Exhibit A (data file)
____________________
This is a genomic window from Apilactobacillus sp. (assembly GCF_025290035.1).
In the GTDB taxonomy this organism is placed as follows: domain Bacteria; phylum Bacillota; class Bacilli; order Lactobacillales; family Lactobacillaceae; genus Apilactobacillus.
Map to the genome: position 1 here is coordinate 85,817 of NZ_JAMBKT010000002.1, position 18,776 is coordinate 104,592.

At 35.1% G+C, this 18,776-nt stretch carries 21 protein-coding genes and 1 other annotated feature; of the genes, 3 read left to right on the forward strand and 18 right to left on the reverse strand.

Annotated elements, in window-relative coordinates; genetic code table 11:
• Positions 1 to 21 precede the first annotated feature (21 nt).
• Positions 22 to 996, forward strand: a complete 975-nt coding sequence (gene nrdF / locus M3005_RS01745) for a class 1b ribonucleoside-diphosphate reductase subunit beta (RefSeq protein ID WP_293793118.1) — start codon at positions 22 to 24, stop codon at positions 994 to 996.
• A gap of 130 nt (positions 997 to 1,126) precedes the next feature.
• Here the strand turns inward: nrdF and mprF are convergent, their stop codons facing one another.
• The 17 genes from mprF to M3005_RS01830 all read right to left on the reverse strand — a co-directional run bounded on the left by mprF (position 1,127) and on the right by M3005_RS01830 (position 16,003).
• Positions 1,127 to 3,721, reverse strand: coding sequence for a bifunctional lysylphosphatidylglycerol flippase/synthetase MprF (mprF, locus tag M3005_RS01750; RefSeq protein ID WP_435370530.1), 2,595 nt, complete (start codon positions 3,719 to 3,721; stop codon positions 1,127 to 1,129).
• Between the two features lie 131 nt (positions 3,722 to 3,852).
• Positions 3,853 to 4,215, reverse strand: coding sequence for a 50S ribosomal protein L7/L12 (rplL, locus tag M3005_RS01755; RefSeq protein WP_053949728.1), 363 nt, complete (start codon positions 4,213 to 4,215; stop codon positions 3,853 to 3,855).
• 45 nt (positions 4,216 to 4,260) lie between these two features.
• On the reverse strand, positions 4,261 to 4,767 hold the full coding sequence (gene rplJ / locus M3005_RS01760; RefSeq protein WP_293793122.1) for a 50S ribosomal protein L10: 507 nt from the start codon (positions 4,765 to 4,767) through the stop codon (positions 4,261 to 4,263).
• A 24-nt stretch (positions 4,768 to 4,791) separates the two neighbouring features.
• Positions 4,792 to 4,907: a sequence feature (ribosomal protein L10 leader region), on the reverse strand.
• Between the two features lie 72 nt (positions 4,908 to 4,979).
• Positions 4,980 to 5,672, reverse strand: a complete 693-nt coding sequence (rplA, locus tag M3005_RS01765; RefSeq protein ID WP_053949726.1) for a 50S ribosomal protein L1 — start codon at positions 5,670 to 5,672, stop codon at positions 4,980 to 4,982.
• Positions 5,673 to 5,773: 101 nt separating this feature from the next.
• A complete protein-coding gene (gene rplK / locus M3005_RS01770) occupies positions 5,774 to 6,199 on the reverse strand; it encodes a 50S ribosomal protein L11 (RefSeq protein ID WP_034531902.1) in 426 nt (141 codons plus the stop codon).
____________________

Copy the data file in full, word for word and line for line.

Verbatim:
This is a genomic window from Apilactobacillus sp. (assembly GCF_025290035.1).
In the GTDB taxonomy this organism is placed as follows: domain Bacteria; phylum Bacillota; class Bacilli; order Lactobacillales; family Lactobacillaceae; genus Apilactobacillus.
Map to the genome: position 1 here is coordinate 85,817 of NZ_JAMBKT010000002.1, position 18,776 is coordinate 104,592.

At 35.1% G+C, this 18,776-nt stretch carries 21 protein-coding genes and 1 other annotated feature; of the genes, 3 read left to right on the forward strand and 18 right to left on the reverse strand.

Annotated elements, in window-relative coordinates; genetic code table 11:
• Positions 1 to 21 precede the first annotated feature (21 nt).
• Positions 22 to 996, forward strand: a complete 975-nt coding sequence (gene nrdF / locus M3005_RS01745) for a class 1b ribonucleoside-diphosphate reductase subunit beta (RefSeq protein ID WP_293793118.1) — start codon at positions 22 to 24, stop codon at positions 994 to 996.
• A gap of 130 nt (positions 997 to 1,126) precedes the next feature.
• Here the strand turns inward: nrdF and mprF are convergent, their stop codons facing one another.
• The 17 genes from mprF to M3005_RS01830 all read right to left on the reverse strand — a co-directional run bounded on the left by mprF (position 1,127) and on the right by M3005_RS01830 (position 16,003).
• Positions 1,127 to 3,721, reverse strand: coding sequence for a bifunctional lysylphosphatidylglycerol flippase/synthetase MprF (mprF, locus tag M3005_RS01750; RefSeq protein ID WP_435370530.1), 2,595 nt, complete (start codon positions 3,719 to 3,721; stop codon positions 1,127 to 1,129).
• Between the two features lie 131 nt (positions 3,722 to 3,852).
• Positions 3,853 to 4,215, reverse strand: coding sequence for a 50S ribosomal protein L7/L12 (rplL, locus tag M3005_RS01755; RefSeq protein WP_053949728.1), 363 nt, complete (start codon positions 4,213 to 4,215; stop codon positions 3,853 to 3,855).
• 45 nt (positions 4,216 to 4,260) lie between these two features.
• On the reverse strand, positions 4,261 to 4,767 hold the full coding sequence (gene rplJ / locus M3005_RS01760; RefSeq protein WP_293793122.1) for a 50S ribosomal protein L10: 507 nt from the start codon (positions 4,765 to 4,767) through the stop codon (positions 4,261 to 4,263).
• A 24-nt stretch (positions 4,768 to 4,791) separates the two neighbouring features.
• Positions 4,792 to 4,907: a sequence feature (ribosomal protein L10 leader region), on the reverse strand.
• Between the two features lie 72 nt (positions 4,908 to 4,979).
• Positions 4,980 to 5,672, reverse strand: a complete 693-nt coding sequence (rplA, locus tag M3005_RS01765; RefSeq protein ID WP_053949726.1) for a 50S ribosomal protein L1 — start codon at positions 5,670 to 5,672, stop codon at positions 4,980 to 4,982.
• Positions 5,673 to 5,773: 101 nt separating this feature from the next.
• A complete protein-coding gene (gene rplK / locus M3005_RS01770) occupies positions 5,774 to 6,199 on the reverse strand; it encodes a 50S ribosomal protein L11 (RefSeq protein ID WP_034531902.1) in 426 nt (141 codons plus the stop codon).